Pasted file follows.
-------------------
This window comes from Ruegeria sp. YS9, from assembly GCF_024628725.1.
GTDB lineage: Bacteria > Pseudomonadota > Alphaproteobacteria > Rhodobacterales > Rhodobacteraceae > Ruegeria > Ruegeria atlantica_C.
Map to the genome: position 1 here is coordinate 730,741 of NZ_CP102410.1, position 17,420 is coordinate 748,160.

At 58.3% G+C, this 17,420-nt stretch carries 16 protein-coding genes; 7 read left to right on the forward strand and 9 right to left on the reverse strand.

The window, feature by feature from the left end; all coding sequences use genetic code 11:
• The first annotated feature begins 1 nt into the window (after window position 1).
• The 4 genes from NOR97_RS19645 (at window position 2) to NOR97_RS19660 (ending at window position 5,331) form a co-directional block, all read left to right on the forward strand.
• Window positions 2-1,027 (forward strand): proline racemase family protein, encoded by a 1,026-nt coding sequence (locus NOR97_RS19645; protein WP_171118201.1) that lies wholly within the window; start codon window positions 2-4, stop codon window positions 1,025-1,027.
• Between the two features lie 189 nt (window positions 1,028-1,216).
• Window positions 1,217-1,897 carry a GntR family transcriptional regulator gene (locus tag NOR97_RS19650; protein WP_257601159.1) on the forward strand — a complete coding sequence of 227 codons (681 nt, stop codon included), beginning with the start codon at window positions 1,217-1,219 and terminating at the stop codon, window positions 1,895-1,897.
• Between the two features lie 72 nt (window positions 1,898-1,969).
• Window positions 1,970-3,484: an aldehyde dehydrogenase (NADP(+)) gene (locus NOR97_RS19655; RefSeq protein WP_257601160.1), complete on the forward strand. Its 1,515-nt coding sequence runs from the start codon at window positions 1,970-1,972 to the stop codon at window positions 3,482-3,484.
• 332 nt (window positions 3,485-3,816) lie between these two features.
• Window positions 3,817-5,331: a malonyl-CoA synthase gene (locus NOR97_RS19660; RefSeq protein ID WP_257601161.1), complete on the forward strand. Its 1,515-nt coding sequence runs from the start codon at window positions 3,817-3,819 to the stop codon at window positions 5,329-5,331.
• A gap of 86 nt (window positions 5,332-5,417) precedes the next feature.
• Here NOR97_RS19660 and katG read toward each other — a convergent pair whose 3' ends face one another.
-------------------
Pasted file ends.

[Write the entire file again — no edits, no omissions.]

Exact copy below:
This window comes from Ruegeria sp. YS9, from assembly GCF_024628725.1.
GTDB lineage: Bacteria > Pseudomonadota > Alphaproteobacteria > Rhodobacterales > Rhodobacteraceae > Ruegeria > Ruegeria atlantica_C.
Map to the genome: position 1 here is coordinate 730,741 of NZ_CP102410.1, position 17,420 is coordinate 748,160.

At 58.3% G+C, this 17,420-nt stretch carries 16 protein-coding genes; 7 read left to right on the forward strand and 9 right to left on the reverse strand.

The window, feature by feature from the left end; all coding sequences use genetic code 11:
• The first annotated feature begins 1 nt into the window (after window position 1).
• The 4 genes from NOR97_RS19645 (at window position 2) to NOR97_RS19660 (ending at window position 5,331) form a co-directional block, all read left to right on the forward strand.
• Window positions 2-1,027 (forward strand): proline racemase family protein, encoded by a 1,026-nt coding sequence (locus NOR97_RS19645; protein WP_171118201.1) that lies wholly within the window; start codon window positions 2-4, stop codon window positions 1,025-1,027.
• Between the two features lie 189 nt (window positions 1,028-1,216).
• Window positions 1,217-1,897 carry a GntR family transcriptional regulator gene (locus tag NOR97_RS19650; protein WP_257601159.1) on the forward strand — a complete coding sequence of 227 codons (681 nt, stop codon included), beginning with the start codon at window positions 1,217-1,219 and terminating at the stop codon, window positions 1,895-1,897.
• Between the two features lie 72 nt (window positions 1,898-1,969).
• Window positions 1,970-3,484: an aldehyde dehydrogenase (NADP(+)) gene (locus NOR97_RS19655; RefSeq protein WP_257601160.1), complete on the forward strand. Its 1,515-nt coding sequence runs from the start codon at window positions 1,970-1,972 to the stop codon at window positions 3,482-3,484.
• 332 nt (window positions 3,485-3,816) lie between these two features.
• Window positions 3,817-5,331: a malonyl-CoA synthase gene (locus NOR97_RS19660; RefSeq protein ID WP_257601161.1), complete on the forward strand. Its 1,515-nt coding sequence runs from the start codon at window positions 3,817-3,819 to the stop codon at window positions 5,329-5,331.
• A gap of 86 nt (window positions 5,332-5,417) precedes the next feature.
• Here NOR97_RS19660 and katG read toward each other — a convergent pair whose 3' ends face one another.